The Wildlife & Habitat Management Program (WHMP) involves much more than just removing Brazilian Pepper and other invasive exotics from our 1859 acres on approximately 50 individual parcels. The department involves two main areas; habitat management and wildlife biology/ecology. WHMP consists of both field technicians and biologists who work together to maintain the habitat and research the organisms that live on them.
Our native wildlife habitats on Sanibel and Captiva have been altered or “disturbed” in many ways by the presence of humans. To accommodate human development, canals have been dredged, wetlands have been drained, habitats have been destroyed and fragmented with the development of roads, natural fire regimes have been suppressed, and exotic plants and animals have been introduced to Sanibel and Captiva.
These “disturbances” to the natural system have permanently changed the complexion and ecological function of our remaining conservation areas. The WHMP’s restoration activities seek to return as much natural function to the interior freshwater wetland ecosystem as possible for the benefit of native wildlife.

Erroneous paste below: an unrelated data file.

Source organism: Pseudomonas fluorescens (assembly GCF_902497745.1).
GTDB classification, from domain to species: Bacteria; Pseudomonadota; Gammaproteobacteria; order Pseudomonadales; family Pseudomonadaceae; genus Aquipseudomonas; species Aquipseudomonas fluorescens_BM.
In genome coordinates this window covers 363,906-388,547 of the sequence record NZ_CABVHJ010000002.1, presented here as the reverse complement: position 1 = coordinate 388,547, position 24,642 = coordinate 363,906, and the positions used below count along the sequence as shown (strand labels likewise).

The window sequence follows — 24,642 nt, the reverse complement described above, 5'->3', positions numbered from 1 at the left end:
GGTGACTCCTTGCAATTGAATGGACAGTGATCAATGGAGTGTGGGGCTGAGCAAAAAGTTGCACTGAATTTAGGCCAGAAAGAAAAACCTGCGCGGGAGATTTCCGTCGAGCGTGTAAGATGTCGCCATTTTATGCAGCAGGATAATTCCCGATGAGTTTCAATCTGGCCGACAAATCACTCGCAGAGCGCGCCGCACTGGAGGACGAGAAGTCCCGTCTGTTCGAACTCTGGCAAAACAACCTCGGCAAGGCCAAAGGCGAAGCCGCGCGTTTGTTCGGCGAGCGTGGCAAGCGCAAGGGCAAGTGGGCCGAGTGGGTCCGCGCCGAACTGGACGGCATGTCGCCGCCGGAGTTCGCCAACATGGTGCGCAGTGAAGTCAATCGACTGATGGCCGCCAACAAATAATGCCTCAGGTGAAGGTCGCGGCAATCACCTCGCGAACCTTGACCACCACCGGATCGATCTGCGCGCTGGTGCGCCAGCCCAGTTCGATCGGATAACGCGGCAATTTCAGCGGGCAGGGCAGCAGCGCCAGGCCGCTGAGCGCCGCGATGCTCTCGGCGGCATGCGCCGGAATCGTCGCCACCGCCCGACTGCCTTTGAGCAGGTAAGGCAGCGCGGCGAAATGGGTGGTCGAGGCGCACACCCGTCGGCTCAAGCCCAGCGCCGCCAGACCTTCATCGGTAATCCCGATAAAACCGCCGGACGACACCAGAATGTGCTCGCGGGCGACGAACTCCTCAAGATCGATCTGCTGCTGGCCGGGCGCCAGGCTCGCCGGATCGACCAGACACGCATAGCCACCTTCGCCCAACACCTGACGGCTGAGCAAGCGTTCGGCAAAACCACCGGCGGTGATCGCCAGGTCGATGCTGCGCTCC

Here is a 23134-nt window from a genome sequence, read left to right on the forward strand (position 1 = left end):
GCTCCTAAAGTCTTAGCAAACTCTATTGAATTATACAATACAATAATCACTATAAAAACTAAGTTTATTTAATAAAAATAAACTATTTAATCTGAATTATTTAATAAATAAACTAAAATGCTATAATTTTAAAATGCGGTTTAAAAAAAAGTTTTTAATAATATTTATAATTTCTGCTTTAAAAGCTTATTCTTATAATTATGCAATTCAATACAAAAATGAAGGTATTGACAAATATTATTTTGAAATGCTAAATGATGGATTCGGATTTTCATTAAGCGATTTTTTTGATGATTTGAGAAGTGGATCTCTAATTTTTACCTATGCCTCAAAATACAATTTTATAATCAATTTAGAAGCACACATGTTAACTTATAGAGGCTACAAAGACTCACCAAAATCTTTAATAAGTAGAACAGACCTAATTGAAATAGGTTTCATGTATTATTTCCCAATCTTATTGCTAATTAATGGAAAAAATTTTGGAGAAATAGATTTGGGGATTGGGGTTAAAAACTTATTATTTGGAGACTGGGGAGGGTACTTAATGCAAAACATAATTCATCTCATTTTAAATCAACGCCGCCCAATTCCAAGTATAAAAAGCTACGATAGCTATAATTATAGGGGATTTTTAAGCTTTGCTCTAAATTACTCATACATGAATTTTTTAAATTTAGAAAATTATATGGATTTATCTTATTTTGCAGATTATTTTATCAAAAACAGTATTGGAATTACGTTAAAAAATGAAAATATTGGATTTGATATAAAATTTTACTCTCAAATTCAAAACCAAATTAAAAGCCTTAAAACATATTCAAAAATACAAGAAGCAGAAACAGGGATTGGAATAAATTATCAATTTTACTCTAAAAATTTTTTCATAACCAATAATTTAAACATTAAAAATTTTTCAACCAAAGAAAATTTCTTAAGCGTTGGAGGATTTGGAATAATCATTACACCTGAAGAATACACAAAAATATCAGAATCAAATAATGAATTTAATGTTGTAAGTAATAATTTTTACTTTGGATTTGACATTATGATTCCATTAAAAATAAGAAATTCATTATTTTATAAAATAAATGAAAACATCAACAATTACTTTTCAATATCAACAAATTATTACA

Mission and Strategies
- Enhance the ecological integrity of island habitats and quality of surrounding waters through responsible stewardship.
- Implement a land-management program on SCCF land that can serve as a model for effective stewardship.
- Facilitate effective stewardship of private lands to support wildlife habitat.
- Work with government agencies, businesses, and private individuals to develop an integrated management approach to lands on the islands – both developed and undeveloped.
- Conduct directed research on resource management issues affecting the integrity and sustainability of the Charlotte Harbor Estuarine System, including coastal habitats.
- Positively influence public officials, resource managers, and regulatory officials in making decisions affecting the Charlotte Harbor Estuarine System through the collection and dissemination of scientific knowledge and data.